Article 76 and the Continental Shelf
Our expedition is focused on the “continental shelf” as defined by Article 76 of the United Nations Convention on the Law of the Sea. Article 76 gives the term a definition different from that used by geographers and geologists. Here is a brief explanation of the two definitions, traditional and legal, and of the criteria outlined in Article 76 for determining the outer limits of the (legally defined) continental shelf.
The traditional definition
In his classic book Submarine Geology (3rd edition, 1973, Harper and Row), Francis Shepard defines continental shelves as “the shallow platforms or terraces that surround most of the continents and are terminated seaward by a relatively sharp break in slope, called the shelf edge or shelf break.” Definitions in introductory geology texts are much like Shepard’s, some of them adding that the continental shelf is the flooded edge of the continent, exposed during ice ages and submerged during interglacial periods. The term works well visually: on many coasts, these extensions of the continent do indeed look like flat, smooth shelves.
Shepard goes on to define underwater features beyond the shelf, which figure in the legal definition of “continental shelf” discussed below: “…The continental slope is the relatively steep descent from the shelf break to the deep-sea floor, usually a very irregular area…. At the base of the continental slope, in some areas, a smooth gently sloping apron of sediments merges into the deep-sea floor. This is called the continental rise.”
The Article 76 definition
Article 76 states that each nation has a “continental shelf” that extends to the outer edge of its continental margin or to a distance of 200 nautical miles (nm) from its coastal baselines if the continental margin does not extend that far. The continental margin consists of the continental shelf (as traditionally defined), the slope, and the rise.
The alternate definition of “continental shelf” for legal purposes evolved in the 1900s as nations claimed sovereign rights over ever-larger areas of seabed adjacent to their shores. In 1945, for example, President Harry S. Truman, responding in part to pressure from domestic oil interests, unilaterally extended U.S. jurisdiction over all natural resources—including oil, gas, and minerals—from a narrow belt of sea surrounding the coastline to the entire U.S. continental shelf. Many other nations followed suit, but they did not all use the term “continental shelf” in the same sense. According to a history of the U.N. Convention on the Law of the Sea posted on the U.N. Web site, tthe term “became no more than a convenient formula covering a diversity of titles or claims to the seabed and subsoil adjacent to the territorial seas of States.”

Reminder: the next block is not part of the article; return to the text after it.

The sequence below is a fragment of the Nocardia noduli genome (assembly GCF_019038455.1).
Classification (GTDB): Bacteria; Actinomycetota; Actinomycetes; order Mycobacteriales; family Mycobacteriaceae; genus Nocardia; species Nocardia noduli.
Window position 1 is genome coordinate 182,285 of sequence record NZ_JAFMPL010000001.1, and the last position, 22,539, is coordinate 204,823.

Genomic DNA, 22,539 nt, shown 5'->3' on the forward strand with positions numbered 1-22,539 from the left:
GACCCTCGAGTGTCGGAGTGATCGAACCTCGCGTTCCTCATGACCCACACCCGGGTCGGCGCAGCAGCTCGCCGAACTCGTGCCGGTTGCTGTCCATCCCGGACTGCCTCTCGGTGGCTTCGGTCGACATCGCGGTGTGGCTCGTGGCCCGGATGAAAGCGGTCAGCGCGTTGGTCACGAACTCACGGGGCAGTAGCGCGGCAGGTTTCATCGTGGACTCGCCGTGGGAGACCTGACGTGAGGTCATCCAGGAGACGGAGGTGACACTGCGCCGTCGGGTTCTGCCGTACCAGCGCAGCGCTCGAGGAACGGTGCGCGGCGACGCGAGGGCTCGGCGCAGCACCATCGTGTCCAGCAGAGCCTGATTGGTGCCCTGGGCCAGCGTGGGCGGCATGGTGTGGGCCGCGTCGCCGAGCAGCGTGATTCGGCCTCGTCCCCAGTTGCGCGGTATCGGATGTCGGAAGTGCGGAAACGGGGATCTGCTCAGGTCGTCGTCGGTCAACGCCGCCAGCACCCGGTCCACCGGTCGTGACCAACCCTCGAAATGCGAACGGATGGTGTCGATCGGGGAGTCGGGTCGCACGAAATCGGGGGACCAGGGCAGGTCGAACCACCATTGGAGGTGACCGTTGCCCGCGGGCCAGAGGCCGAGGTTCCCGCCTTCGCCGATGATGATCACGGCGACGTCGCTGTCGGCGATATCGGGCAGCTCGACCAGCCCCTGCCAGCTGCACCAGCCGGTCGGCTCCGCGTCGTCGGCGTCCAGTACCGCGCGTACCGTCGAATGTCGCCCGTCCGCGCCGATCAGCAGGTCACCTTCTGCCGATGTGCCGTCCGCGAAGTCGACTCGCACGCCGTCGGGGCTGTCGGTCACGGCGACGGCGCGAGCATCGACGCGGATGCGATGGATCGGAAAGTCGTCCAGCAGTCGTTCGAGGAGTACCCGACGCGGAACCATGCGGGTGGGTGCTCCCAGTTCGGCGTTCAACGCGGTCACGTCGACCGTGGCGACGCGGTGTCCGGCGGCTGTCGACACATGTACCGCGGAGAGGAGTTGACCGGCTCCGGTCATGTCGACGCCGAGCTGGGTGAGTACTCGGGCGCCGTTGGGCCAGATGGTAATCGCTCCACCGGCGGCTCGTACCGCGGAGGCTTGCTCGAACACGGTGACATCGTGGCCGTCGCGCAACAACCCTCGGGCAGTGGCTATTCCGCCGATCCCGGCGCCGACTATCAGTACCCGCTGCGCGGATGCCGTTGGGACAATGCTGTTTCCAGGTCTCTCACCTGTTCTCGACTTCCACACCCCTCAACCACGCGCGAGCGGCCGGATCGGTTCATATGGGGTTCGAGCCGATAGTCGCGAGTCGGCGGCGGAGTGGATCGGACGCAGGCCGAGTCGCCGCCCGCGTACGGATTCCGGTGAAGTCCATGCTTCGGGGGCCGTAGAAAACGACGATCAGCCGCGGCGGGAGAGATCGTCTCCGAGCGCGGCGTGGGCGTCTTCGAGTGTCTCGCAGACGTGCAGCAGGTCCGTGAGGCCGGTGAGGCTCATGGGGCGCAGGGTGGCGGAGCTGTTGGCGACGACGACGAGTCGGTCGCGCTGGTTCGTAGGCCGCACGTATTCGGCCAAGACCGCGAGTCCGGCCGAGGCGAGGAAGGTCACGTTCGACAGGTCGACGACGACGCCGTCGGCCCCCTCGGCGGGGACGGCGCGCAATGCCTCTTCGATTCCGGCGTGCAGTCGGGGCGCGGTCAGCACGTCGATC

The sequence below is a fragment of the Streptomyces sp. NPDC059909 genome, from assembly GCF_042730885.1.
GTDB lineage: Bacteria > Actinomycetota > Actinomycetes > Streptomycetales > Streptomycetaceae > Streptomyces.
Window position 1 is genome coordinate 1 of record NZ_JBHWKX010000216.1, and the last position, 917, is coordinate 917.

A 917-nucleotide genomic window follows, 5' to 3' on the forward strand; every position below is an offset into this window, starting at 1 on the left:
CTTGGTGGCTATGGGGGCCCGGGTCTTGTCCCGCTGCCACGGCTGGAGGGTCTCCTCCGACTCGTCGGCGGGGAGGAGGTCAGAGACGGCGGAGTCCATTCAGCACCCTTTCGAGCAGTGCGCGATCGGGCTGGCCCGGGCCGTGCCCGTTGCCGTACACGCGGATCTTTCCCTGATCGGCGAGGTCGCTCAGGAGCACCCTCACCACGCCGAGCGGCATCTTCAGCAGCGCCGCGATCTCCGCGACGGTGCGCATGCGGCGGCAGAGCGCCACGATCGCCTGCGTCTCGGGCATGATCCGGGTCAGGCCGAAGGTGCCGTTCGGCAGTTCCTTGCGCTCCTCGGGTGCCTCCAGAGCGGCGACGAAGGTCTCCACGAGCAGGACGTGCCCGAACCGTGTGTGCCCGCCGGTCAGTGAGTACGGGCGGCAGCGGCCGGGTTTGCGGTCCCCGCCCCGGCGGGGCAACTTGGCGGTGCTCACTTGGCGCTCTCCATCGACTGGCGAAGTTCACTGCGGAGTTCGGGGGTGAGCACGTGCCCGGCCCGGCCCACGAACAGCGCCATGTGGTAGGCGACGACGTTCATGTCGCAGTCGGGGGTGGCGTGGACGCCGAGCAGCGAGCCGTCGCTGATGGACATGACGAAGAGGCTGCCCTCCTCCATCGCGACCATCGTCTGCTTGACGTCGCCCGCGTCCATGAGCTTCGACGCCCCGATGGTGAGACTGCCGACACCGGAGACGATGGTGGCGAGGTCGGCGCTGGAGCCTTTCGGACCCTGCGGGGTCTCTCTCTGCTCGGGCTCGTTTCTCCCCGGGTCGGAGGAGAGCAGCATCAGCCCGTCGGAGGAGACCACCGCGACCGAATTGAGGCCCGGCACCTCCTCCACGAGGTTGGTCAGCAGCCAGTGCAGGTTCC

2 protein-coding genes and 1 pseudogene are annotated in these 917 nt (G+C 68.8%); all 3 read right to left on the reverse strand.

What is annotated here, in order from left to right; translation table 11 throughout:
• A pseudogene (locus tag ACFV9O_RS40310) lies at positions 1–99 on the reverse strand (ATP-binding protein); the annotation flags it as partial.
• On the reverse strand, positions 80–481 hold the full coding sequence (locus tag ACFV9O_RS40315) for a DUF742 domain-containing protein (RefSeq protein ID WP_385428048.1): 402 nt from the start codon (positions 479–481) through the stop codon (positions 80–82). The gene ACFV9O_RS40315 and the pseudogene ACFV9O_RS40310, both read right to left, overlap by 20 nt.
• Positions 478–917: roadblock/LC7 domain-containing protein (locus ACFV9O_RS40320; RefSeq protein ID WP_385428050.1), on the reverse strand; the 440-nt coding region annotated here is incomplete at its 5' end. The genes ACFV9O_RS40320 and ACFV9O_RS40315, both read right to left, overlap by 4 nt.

In the 1950s, a number of attempts were made to define the “continental shelf” and coastal nations’ jurisdiction over its resources. By 1973, when lawyers, scientists, and diplomats assembled in New York to convene the Third United Nations Conference on the Law of the Sea (the effort that eventually led to the 1982 adoption of the U.N. Convention on the Law of the Sea), there was a strong consensus in favor of extending coastal nations’ control over ocean resources out to 200 nm from shore, to satisfy nations whose geographic continental shelves were narrow or nonexistent. Thus the Convention set 200 nm as the boundary of the “continental shelf” for seabed and subsoil exploitation.
To satisfy nations with broad continental margins, the Convention provided a way to demonstrate that a continental shelf (as legally defined) extends beyond 200 nm from a nation’s shores. Article 76 spells out how to identify what we have come to call “extended continental shelf.”
A country may use the sediment thickness formula or the bathymetric formula to define the outer limits of its continental shelf. Click image for larger view. Credit: continentalshelf.gov
A country may use either constraint line to define the outer limits of its continental shelf: either 350 nautical miles seaward of the baseline, or 100 nautical miles seaward of the 2,500-meter depth contour (isobath). Click image for larger view.
Determining the limits of extended continental shelf
According to Article 76, a nation may use one of two formulas in any combination to determine the outer limit of its continental shelf: it can place the boundary along a line where the thickness of sediment on the seafloor is at least 1 percent of the distance to the foot of the slope (Formula 1), or it can place the boundary 60 nm beyond the foot of the slope (Formula 2).
The Article also provides two constraint lines beyond which a country cannot claim extended continental shelf; these constraint lines ensure that a common heritage area under the high seas (defined elsewhere in the Convention) is not carved up into nations’ continental shelves. The first constraint line is 350 nm from the nation’s shore, and the second constraint line is 100 nm seaward of the 2,500-m isobath. A country can use any combination of those constraint lines to maximize the extent of its continental shelf.
Gathering data to make the determinations outlined above is a major mission of the 2010 U.S.-Canada Arctic Continental Survey. Defining a continental-shelf limit using Formula 1 requires knowing the thickness of the sediment on the seafloor, which will be provided by seismic-reflection data collected by the Canadian Coast Guard Ship Louis S. St-Laurent. Defining an outer limit using Formula 2 and identifying a constraint line seaward of the 2,500-m isobath both require detailed knowledge of the depth and shape of the seafloor, which will be provided by multibeam bathymetric data collected by the U.S. Coast Guard Cutter Healy.
For additional details, you can read the full text of Article 76, which is shorter than this essay and is posted on the U.N. Web site: click “Part VI” in the bar on the lefthand side.